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Tucson Unified teacher on administrative leave after using N-word in classroom



TUCSON, Ariz. (KOLD News 13) – A Tucson High teacher is on administrative vacation after using the N word in his classroom.

The students captured part of the discussion on video that was posted on KOLD News 13.

The person who sent us the video said the footage was new – within the last few weeks.

The entire discussion can be heard on the video so we don’t know all that has been said to put it all into context.

We were told by two insiders that the exchange started when students were playing hip hop music during class.

One student recorded part of the subsequent conversation between the teacher and the students.

The video shows the teacher defending his use of the N word.

The video picks up on an already heated discussion between science teacher Bruce Riseborough and his students.

The use of the N-word is recorded with the camera – once.

“Calling others n ***** is part of their culture and not mine,” Riseborough is heard asking.

At the beginning of the recorded conversation, students argue that it was wrong for Riseborough to use the word.

“You could have said a bad word besides this one,” said one student.

Riseborough then asked if any words besides this were okay.

Then he utters two derogatory expressions (d *** and f **) as examples of other bad words.

Riseborough then tried to justify himself with the word.

“Hey, I chose the carotid artery,” he said. “Absolutely correct, but as you know, my children are half African American. Why does {student} have the right to say it? “

One student replied, “Because that’s part of his culture.”

Riseborough then asked, “It is part of his culture and not mine to call other people n *****?”

KOLD attempted to ask Riseborough for comment but received no response until Thursday December 9th.

We also contacted Tucson Unified to confirm Riseborough is on leave. We asked for an interview to discuss how staff are trained to deal with such racially sensitive incidents.

“We can confirm that Mr. Bruce Riseborough is on leave. However, TUSD has no practice of commenting on personnel matters or pending investigations, we cannot grant an interview, “the district said in an email.

So we have to wait for the result.

The debate over whether the N word should be used in the classroom is not new.

The controversial topic re-emerged after the murders of George Floyd, Breonna Taylor and Ahmaud Arbery in the winter and spring of 2020 because of the normalization of the word by younger generations.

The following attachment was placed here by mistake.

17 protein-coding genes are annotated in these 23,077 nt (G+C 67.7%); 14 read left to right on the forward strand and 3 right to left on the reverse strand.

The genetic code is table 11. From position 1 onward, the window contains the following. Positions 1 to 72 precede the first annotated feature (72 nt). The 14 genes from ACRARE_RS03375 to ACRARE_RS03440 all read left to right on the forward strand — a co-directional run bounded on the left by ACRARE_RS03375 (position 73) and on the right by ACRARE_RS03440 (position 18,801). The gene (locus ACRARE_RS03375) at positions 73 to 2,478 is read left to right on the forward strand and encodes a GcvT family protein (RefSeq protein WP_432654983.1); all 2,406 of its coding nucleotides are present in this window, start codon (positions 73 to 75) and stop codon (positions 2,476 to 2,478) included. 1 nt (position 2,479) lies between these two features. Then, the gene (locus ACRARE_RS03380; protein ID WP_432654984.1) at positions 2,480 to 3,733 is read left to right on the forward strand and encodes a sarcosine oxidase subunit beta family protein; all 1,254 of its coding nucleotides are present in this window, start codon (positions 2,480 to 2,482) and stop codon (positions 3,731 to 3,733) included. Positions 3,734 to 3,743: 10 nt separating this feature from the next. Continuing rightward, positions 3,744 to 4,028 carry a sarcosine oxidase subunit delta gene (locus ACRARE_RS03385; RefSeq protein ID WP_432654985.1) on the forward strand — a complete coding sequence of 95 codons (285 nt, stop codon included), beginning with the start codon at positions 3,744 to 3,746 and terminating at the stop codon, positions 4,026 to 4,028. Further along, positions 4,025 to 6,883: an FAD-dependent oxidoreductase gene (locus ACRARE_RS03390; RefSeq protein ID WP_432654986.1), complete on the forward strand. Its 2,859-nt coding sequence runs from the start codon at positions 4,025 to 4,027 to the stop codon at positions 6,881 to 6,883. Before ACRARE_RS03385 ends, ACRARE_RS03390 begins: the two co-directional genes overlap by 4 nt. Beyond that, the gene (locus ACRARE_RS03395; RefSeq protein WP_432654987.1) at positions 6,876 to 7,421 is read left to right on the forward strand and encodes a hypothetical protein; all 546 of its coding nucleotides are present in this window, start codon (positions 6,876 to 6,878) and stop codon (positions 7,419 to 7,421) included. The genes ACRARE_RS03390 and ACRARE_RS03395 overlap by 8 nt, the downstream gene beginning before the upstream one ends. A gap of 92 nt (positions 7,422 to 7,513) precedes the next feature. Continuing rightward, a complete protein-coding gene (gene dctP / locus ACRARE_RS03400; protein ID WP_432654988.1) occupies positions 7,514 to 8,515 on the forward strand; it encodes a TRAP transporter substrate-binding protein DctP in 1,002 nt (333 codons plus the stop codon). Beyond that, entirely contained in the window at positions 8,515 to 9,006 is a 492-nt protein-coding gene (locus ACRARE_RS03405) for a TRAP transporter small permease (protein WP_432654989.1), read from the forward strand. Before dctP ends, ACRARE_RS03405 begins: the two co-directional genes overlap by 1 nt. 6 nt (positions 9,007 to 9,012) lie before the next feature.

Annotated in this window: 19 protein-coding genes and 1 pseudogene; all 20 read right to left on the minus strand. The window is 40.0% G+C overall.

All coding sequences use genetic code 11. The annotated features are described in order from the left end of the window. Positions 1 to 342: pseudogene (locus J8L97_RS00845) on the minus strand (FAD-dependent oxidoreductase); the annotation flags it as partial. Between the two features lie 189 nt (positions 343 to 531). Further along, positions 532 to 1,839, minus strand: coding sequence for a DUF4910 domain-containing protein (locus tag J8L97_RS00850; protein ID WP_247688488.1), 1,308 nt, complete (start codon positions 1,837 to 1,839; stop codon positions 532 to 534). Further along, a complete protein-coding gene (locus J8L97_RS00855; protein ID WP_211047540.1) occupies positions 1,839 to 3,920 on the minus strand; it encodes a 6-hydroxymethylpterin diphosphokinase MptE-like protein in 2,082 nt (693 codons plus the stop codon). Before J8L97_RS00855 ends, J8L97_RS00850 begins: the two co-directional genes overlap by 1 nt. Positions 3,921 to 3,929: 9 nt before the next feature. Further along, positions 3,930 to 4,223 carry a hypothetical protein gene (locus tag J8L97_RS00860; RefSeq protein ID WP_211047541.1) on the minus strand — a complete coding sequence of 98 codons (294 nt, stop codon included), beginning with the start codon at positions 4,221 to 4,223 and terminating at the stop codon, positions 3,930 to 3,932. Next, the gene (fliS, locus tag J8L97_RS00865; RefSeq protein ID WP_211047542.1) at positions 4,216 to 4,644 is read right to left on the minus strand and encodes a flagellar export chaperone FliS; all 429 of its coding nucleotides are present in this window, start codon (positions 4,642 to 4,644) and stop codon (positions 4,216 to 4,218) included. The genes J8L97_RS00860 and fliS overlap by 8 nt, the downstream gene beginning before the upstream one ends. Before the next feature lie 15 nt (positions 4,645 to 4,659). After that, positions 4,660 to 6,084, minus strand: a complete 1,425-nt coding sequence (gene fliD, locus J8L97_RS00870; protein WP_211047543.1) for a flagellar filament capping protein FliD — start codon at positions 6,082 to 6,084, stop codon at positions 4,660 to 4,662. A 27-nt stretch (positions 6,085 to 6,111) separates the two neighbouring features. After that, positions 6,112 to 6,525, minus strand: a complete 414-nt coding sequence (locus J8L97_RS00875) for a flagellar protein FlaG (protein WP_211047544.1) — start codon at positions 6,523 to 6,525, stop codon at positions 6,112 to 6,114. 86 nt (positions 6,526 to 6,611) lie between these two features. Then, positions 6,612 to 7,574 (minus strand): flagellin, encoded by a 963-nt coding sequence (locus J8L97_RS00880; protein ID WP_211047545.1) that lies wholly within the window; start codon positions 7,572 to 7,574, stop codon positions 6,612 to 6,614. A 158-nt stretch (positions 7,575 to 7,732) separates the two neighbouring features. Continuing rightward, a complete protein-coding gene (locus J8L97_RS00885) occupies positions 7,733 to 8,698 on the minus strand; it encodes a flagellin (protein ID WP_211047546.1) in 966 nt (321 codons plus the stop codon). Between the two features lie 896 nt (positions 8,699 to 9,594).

Tucson Education Association President Margaret Chaney recently taught history – a culturally relevant curriculum – in TUSD.

“When I was a mentor-teacher in the CRC department, we started looking at it and we started getting questions about the N-word and its appropriateness and so on. And it just got too ho, ”she said.

Chaney believes in academic freedom.

She said she has defended the use of the N-word by teachers in classrooms but in cases where it is used in the context of the story or a novel being studied to understand why the word is an insult.

“You can have this discussion, and you should have this discussion, because that’s how kids learn,” Chaney said. “They know that for the most part they are used to hearing them in popular culture through entertainment, music, and movies.

“That’s unfortunate. That was a mistake. Sorry, that was just a mistake. You have no historical background. It’s a strong word. It’s written on the back of many people in history. So much blood has been spilled.” . “

There are other schools of thought on the same subject.

Dr. Neal Lester taught the first grade at the college level on the N word in the state of Arizona.

“There can’t be a gray area,” he says. “You shouldn’t read it out loud. We don’t have to say. That means controlling the word and not the word controlling you. “

Lester does not say that the word needs to be deleted from the text. Like Chaney, he believes that people must begin to critically withdraw the layers of the N-word to understand its full meaning.

He disagrees with people who believe that their association with black culture justifies the use of the word.

“We can certainly dispel these myths that if I have a black or brown partner that I’m kind of excused from, that won’t be the case,” he said. “The word is the problem, but this should be part of a larger conversation.”

A discussion, he said, should involve the youth who are misinformed about their right to have the floor back.

“We never heard that word and we don’t use it,” he said. “I’ve seen people, blacks, physically fight and baptize each other on this word while blood was flowing.

“So please don’t tell me that when you use an“ A ”that word somehow smells cleaner, tidier and better. It has a story of what has not changed at the root of that word, and how that word is still rooted in belittling people who look like me. “

Both Lester and Chaney said school principals should do more to train teachers to use the word.

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